The HTTPSERVER control

OpenInsight 10.2 introduces a new control type called HTTPSERVER, which provides a lightweight HTTP web-server control for use in your applications.

Using the control is a simple process:

  • Drop a “HTTP Server” control onto a form
  • Set the port number to listen on via the PORT property
  • Use the START method to start the server, or set the STARTUPMODE property to “Automatic” if you want the server to start when the form is created.
  • Listen for requests via the HTTPREQUEST event and respond to them using methods such as the SETRESPONSECONTENT and SETRESPONSEFILE methods
  • Return the response using the SENDRESPONSE method

So, if you set up a HTTPSERVER on port 8089 and execute the form you can use a browser to communicate with it via a URL something like this:

http://localhost:8089/path1/path2/test?arg1=this&arg2=that

The HTTPREQUEST event

As you can see, setting up the control is fairly easy, but the bulk of the work needs to be done in the HTTPREQUEST event where you examine the contents of the request and return the appropriate content.

The event has the following interface:

   bForward = HTTPREQUEST( CtrlEntID,     |
                           CtrlClassID,   |
                           RequestID,     |
                           RequestHeaders )

And the following parameters:

NameDESCRIPTION
CtrlEntIDID of the HTTP Server control firing the event
CtlrClassIDType of control firing the event – this is always “HTTPSERVER”
RequestIDUnique identifier for returning a response to the client – this is used with the various “SETRESPONSE” methods that set response data.
RequestHeadersAn @FM delimited dynamic array of data that describes the request. The format is similar to the HTTPRequest argument used in OECGI programming. The full format is described in the PS_HTTPSERVER_EQUATES insert record.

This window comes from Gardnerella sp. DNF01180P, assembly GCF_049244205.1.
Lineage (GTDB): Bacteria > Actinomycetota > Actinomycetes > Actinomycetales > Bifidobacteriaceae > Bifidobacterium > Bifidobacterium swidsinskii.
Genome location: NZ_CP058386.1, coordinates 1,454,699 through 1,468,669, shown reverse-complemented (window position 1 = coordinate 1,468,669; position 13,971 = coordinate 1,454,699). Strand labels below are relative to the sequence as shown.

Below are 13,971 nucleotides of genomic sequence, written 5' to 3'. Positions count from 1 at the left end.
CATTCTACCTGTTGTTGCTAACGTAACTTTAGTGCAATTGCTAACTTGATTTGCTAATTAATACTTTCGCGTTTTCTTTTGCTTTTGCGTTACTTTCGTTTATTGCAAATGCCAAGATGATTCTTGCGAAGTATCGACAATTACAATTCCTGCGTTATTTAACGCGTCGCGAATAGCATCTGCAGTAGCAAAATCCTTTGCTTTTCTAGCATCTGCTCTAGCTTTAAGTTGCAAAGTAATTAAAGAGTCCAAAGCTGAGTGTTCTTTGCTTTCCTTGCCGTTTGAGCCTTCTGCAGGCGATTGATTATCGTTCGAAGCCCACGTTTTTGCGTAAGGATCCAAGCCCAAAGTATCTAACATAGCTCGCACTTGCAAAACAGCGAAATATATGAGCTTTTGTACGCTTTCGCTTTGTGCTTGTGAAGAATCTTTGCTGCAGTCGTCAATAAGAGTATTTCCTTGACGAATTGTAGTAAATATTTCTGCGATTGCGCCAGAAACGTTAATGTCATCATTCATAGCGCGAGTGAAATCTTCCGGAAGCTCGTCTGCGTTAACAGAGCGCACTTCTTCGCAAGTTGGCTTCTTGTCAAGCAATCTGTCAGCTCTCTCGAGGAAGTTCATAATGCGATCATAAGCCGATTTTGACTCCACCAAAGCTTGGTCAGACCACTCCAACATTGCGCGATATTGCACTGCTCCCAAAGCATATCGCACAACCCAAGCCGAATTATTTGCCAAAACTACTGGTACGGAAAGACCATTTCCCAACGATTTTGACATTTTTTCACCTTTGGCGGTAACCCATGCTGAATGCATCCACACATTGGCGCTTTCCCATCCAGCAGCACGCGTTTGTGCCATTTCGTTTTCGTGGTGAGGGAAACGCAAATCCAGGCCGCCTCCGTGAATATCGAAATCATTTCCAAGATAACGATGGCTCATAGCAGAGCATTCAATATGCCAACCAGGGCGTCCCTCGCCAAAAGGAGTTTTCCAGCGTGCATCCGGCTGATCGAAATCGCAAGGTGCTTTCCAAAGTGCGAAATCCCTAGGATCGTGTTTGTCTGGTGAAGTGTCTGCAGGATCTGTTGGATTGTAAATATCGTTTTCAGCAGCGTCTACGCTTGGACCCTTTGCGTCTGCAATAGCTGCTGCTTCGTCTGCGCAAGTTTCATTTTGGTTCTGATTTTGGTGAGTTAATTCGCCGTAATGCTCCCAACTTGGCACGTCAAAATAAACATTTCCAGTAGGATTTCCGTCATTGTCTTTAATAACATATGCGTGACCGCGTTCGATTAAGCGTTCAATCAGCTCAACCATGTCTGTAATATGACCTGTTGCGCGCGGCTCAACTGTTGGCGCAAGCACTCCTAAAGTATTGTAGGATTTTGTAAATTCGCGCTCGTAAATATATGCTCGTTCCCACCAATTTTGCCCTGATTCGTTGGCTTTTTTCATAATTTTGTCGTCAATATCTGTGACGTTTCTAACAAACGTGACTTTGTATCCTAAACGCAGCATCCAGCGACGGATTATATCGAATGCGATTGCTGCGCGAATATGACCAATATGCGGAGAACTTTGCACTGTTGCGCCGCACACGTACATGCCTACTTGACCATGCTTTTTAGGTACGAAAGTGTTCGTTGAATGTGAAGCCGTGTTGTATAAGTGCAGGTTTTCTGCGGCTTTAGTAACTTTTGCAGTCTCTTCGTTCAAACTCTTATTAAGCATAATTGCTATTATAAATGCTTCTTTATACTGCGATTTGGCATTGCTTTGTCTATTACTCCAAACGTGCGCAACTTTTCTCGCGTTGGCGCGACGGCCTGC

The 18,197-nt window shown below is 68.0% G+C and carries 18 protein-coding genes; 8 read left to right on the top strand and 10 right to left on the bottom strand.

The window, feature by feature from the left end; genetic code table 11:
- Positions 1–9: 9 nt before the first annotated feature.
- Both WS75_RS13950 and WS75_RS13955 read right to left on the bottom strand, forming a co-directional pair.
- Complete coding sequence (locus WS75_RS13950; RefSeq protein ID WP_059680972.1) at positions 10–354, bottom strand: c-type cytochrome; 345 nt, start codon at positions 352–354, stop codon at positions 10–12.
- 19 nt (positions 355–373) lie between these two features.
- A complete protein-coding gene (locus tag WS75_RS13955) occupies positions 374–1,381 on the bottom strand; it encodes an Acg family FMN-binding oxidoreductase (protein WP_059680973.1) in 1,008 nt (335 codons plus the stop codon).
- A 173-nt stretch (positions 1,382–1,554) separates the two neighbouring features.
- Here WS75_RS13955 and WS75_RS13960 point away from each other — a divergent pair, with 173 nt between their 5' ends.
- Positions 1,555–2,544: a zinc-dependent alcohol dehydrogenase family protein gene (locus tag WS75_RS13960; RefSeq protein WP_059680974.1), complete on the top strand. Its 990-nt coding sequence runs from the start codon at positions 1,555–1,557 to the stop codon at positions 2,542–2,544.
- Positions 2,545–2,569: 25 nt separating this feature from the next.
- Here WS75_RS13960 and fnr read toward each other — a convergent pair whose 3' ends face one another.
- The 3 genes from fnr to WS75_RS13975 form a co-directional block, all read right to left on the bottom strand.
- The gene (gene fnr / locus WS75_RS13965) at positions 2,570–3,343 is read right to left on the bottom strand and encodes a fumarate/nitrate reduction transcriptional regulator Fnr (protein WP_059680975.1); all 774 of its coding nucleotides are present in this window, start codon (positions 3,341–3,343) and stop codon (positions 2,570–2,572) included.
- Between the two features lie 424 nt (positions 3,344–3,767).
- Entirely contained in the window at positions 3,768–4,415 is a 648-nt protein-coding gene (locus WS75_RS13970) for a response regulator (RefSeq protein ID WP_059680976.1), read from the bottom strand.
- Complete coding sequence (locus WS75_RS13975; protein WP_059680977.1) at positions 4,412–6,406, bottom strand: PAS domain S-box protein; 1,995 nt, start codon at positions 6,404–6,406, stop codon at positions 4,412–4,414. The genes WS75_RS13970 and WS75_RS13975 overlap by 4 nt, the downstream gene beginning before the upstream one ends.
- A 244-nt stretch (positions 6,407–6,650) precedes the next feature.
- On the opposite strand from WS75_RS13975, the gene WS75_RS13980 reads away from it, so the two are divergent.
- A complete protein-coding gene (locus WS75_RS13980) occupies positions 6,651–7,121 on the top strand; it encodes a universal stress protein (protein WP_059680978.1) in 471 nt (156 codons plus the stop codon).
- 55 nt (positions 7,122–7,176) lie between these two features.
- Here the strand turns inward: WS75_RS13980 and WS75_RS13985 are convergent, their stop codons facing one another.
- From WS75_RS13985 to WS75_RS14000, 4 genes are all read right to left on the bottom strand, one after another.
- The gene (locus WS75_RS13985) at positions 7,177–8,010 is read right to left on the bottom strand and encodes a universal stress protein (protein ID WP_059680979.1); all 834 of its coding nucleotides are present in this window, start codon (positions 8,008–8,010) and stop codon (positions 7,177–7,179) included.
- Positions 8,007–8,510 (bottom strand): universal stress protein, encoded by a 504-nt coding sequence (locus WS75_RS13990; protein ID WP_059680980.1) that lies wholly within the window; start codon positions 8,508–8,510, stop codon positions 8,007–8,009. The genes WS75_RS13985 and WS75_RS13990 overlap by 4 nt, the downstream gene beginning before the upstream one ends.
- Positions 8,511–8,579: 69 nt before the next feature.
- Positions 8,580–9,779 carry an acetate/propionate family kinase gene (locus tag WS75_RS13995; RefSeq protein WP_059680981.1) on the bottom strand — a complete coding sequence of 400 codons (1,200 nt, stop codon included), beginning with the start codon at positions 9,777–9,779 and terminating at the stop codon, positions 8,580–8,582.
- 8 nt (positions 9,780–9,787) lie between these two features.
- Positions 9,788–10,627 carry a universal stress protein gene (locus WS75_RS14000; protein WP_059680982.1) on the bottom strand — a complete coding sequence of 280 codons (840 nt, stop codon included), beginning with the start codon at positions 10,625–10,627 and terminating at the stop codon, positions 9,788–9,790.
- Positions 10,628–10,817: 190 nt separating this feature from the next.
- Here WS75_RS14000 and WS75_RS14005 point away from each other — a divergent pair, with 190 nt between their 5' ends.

As mentioned above, the RequestHeaders parameter describes the details of the request using a format similar to the format used in OECGI programming. There are some differences that are worth highlighting however:

  • For a GET request the query values are already parsed into their own fields (<37> and <38>) as an associated multi-value pair. They are not found unparsed in field <1> as per OECGI.
  • For a POST or PUT request the content is obtained using the GETREQUESTCONTENT method (see below) – it is not passed in the RequestHeaders variable.
  • Cookies are already parsed into their own fields (<39> and <40>) as an associated multi-value pair.
  • Headers are already parsed into their own fields (<35> and <36>) as an associated multi-value pair.

Note that out of the box we do not enforce any restrictions or framework on how you handle the request – compare this to classic OECGI programming where the “PathInfo” field is used to determine which “INET_” procedure is executed to fulfill it (via the RUN_INET_REQUEST stored procedure) There is no such requirement with the HTTPSERVER control, and you may create your own framework if you wish (although see the note on RTI_RUN_HTTPSERVER_REQUEST below).

Returning a response

There are several methods described below that you may use to process the content that you return to the client.

  • GETREQUESTCONTENT
  • GETRESPONSECONTENT
  • GETRESPONSECOOKIE
  • GETRESPONSEFILE
  • GETRESPONSEHEADER
  • GETRESPONSESTATUS
  • ISPORTINUSE
  • SETRESPONSECONTENT
  • SETRESPONSECOOKIE
  • SETRESPONSEFILE
  • SETRESPONSEHEADER
  • SETRESPONSESTATUS
  • SENDRESPONSE

Note: With each of these you must use the unique RequestID parameter passed to you in the HTTPREQUEST event.

E.g. Returning HTML in the HTTPREQUEST event

ReposID = @AppID<1> : "*DOC*HTML*INDEX_PAGE" 
HTML = Repository( "ACCESS", ReposID )
Call Exec_Method( CtrlEntID, "SETRESPONSECONTENT", RequestID, HTML )
Call Exec_Method( CtrlEntID, "SENDRESPONSE" )

E.g. Returning a file in the HTTPREQUEST event

ReposID = @AppID<1> : "*DOC*HTML*INDEX_PAGE" 
FilePath = Repository( "GETSUBKEY", ReposID )
Call Exec_Method( CtrlEntID, "SETRESPONSEFILE", RequestID, FilePath )
Call Exec_Method( CtrlEntID, "SENDRESPONSE" )

The HTTPSERVER methods

GETREQUESTCONTENT method

Gets the raw content sent to the server by the client as part of a POST or PUT request.

 ReqContent = Exec_Method( CtrlEntID, "GETREQUESTCONTENT", RequestID )

GETRESPONSECONTENT method

Returns raw content for the response as set via a previous call to the SETRESPONSECONTENT method.

 RspContent= Exec_Method( CtrlEntID, "GETRESPONSECONTENT", RequestID )

GETRESPONSECOOKIE method

Returns details for a response cookie as set via a previous call to the SETRESPONSECOOKIE method (see below for the CookieVal format).